7. Community Forums
It may seem old-fashioned but sometimes talking to other business owners on business forums can go a long way. Not only can you make connections to business owners in your specific area or industry, but you’ll also have a chance to candidly ask questions, listen to advice, learn from mistakes, and even teach others in a judgment-free zone.
Take a peek at these forums where small business owners help each other out—so everyone can succeed.
It might not be directed solely to business owners, but Quora has a strong entrepreneurial presence and plenty of industry leaders online who can answer your tough questions. It’s important to keep in mind that some people use Quora to promote themselves, so the answers you get might not always be 100% accurate—or bias-free, at least.
From marketing and management to taxes, accounting, payroll, and much more, SmallBusinessForum.net is truly by the people, for the people. There aren’t many better places to seek out honest business experience and advice from people eager to help.
The above-mentioned two forums aren’t too different—so why not post your problems on both and see the different answers they come up with?
On SmallBusinessForums.org, by the way, you can also find professionals to help you with marketing, financial planning, and so on. These are great business resources that no entrepreneur should leave unexamined.
That’s right—your accounting software has a community forum dedicated to small businesses. Whether you’ve got questions on taxes, vendor payments, accounting reports, or even just starting a company, give these boards a visit.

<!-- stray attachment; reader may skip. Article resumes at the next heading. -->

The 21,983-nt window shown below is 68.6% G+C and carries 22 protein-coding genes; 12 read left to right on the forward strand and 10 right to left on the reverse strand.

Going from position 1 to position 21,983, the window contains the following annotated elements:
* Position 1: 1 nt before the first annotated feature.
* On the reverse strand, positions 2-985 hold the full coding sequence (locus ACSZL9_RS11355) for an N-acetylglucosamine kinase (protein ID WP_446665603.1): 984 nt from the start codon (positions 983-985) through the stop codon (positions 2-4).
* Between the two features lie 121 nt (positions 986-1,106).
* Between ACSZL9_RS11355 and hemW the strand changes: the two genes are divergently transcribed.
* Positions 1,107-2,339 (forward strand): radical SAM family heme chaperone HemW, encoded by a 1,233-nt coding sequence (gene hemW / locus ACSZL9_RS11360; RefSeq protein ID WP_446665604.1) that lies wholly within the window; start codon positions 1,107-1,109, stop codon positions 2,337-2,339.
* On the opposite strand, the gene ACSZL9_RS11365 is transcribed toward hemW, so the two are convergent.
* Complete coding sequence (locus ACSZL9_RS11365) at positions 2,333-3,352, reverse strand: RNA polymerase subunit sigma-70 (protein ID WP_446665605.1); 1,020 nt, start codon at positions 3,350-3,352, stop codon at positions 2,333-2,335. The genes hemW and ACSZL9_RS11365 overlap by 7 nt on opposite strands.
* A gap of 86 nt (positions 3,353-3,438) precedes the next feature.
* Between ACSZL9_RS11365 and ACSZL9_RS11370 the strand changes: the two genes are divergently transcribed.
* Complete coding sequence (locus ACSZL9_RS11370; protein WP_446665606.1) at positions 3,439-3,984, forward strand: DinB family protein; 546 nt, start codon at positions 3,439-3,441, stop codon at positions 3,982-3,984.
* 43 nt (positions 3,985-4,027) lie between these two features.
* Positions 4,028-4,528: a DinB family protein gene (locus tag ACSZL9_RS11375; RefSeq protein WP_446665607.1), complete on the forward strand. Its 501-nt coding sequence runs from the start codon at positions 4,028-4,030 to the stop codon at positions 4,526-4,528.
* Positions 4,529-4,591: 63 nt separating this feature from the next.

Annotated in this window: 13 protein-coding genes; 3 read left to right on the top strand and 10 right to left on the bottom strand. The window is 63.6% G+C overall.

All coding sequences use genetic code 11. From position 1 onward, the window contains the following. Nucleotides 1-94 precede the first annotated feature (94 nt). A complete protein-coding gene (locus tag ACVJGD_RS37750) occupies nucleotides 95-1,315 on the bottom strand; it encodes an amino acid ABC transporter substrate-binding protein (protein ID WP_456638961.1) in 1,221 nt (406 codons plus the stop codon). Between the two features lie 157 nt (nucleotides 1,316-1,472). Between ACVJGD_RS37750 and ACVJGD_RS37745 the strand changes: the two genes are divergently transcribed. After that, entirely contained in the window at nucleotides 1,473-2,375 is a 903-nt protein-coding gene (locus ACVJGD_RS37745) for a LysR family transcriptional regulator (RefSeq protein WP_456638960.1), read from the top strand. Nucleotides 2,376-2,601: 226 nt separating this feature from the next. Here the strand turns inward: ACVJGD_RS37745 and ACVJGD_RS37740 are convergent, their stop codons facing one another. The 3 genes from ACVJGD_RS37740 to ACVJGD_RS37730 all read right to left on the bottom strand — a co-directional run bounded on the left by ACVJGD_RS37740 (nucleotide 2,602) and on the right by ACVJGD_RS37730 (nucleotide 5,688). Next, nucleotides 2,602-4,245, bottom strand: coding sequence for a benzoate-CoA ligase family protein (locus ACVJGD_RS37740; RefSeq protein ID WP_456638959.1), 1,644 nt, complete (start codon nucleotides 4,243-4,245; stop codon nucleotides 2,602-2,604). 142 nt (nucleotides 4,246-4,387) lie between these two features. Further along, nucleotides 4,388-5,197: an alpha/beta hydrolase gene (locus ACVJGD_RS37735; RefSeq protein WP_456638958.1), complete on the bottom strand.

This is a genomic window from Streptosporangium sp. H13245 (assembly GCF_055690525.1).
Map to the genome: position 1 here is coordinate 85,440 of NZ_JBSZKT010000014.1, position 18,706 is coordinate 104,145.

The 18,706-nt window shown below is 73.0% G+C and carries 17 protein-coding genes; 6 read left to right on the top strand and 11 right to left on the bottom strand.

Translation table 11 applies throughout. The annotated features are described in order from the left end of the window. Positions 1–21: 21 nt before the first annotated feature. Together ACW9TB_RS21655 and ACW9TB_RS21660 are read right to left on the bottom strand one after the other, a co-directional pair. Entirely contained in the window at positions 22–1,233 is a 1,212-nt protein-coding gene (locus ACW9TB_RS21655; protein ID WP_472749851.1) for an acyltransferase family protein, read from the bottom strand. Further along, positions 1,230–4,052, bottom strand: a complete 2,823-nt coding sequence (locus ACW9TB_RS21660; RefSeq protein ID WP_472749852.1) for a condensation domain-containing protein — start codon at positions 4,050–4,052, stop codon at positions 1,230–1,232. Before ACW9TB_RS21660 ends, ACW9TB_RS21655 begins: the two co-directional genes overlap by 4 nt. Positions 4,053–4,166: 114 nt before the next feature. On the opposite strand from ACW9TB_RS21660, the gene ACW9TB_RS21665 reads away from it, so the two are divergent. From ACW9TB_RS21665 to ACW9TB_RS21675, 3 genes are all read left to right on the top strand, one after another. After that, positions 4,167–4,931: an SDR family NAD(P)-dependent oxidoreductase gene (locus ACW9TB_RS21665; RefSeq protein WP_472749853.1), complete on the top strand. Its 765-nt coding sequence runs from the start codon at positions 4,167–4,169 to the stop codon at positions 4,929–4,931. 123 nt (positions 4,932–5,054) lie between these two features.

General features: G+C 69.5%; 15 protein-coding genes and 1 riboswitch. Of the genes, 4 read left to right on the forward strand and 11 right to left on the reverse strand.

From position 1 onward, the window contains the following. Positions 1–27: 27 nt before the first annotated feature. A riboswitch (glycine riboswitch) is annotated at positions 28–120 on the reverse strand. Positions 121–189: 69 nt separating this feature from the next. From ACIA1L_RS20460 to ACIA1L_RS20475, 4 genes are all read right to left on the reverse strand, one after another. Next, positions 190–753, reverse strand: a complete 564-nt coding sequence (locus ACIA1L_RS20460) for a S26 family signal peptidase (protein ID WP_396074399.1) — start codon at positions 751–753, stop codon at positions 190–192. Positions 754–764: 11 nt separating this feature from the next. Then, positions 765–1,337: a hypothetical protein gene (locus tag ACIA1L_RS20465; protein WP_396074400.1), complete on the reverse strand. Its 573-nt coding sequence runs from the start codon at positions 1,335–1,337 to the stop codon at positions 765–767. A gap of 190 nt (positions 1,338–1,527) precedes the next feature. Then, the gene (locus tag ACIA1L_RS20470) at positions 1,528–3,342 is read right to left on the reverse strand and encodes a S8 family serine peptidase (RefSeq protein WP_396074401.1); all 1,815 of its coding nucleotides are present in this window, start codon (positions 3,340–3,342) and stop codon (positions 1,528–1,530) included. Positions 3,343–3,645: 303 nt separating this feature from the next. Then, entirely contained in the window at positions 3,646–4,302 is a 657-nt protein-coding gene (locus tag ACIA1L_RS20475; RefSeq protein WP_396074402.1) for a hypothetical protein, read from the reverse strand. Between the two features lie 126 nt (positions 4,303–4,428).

If you run—or would like to run—an Internet-based business, then the Warrior Forum should be your first stop. Full of blogs, social media, a product marketplace, and the hottest tips on Internet marketing around, this forum is a gem for online business owners.
Bank of America Business Forum
Although this forum has plenty of different entrepreneurial topics, its main focus is, surprisingly, business financing.
Got a question about your business credit cards? Looking for a line of credit? Want to know whether you should self-finance or look for equity or a loan? Best resources like these can help answer your dilemmas, and this forum would be the right place to go.
It’s not a traditional forum, but LinkedIn has an extensive network of business-oriented groups where you can read helpful advice, raise concerns, and find out solutions. Plus, being active on LinkedIn groups will garner you respect and attention—that your small business could benefit from.
Alignable is a forum with a deep foundation in relationships. Finding and meeting local business owners, coordinating customer referrals, and getting the best advice around those are what Alignable allows you to be able to do with ease.
Sometimes general business advice just doesn’t satisfy your specific pain point. You need to get industry-specific one!
That’s where FohBoh comes in—if you manage a restaurant, at least. Discuss restaurant-related problems like tipping and loyalty programs with other like-minded professionals to get the best insights on issues that are actually affecting your small business.
CNET Small Business Forum
If you’ve got technical questions—ranging from, for instance, what mobile devices are better for entrepreneurs to which manufacturers make the best hardware—then CNET, a technical site, is the place to go. You get to profit from the experience and expertise of business owners who also happen to be very technically inclined!
The bottom line:
Success in the world of entrepreneurship is never an easy achievement – it is a highly rewarding yet extremely challenging journey. Fortunately, you are not alone in this journey! There are always several available business resources where you can learn, connect, stay informed and move forward.
Starting a small business in your niche is already overwhelmed with several preparation activities but keeping your business image visible online is also crucial to the success of your chosen business idea. Should you need any help with a dedicated team to get your business exposed to the digital world, don’t hesitate to get an online presence manager.
This article is credited to Ben Rashkovich and Chloe Smith.